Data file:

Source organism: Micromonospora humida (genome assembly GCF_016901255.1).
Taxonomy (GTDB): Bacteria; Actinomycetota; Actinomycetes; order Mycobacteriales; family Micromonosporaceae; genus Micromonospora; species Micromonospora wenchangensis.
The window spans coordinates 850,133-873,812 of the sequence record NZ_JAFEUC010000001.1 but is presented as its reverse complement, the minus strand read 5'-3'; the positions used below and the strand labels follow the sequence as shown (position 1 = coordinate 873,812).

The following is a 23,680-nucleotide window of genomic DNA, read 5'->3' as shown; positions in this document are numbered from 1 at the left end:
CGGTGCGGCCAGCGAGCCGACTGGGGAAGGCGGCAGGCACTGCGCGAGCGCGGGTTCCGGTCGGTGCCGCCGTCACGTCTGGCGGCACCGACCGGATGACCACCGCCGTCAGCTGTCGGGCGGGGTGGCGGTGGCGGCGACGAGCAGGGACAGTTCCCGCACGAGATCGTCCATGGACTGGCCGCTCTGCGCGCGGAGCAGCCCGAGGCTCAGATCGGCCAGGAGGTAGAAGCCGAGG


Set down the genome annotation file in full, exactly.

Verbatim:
Source organism: Micromonospora humida (genome assembly GCF_016901255.1).
Taxonomy (GTDB): Bacteria; Actinomycetota; Actinomycetes; order Mycobacteriales; family Micromonosporaceae; genus Micromonospora; species Micromonospora wenchangensis.
The window spans coordinates 850,133-873,812 of the sequence record NZ_JAFEUC010000001.1 but is presented as its reverse complement, the minus strand read 5'-3'; the positions used below and the strand labels follow the sequence as shown (position 1 = coordinate 873,812).

The following is a 23,680-nucleotide window of genomic DNA, read 5'->3' as shown; positions in this document are numbered from 1 at the left end:
CGGTGCGGCCAGCGAGCCGACTGGGGAAGGCGGCAGGCACTGCGCGAGCGCGGGTTCCGGTCGGTGCCGCCGTCACGTCTGGCGGCACCGACCGGATGACCACCGCCGTCAGCTGTCGGGCGGGGTGGCGGTGGCGGCGACGAGCAGGGACAGTTCCCGCACGAGATCGTCCATGGACTGGCCGCTCTGCGCGCGGAGCAGCCCGAGGCTCAGATCGGCCAGGAGGTAGAAGCCGAGG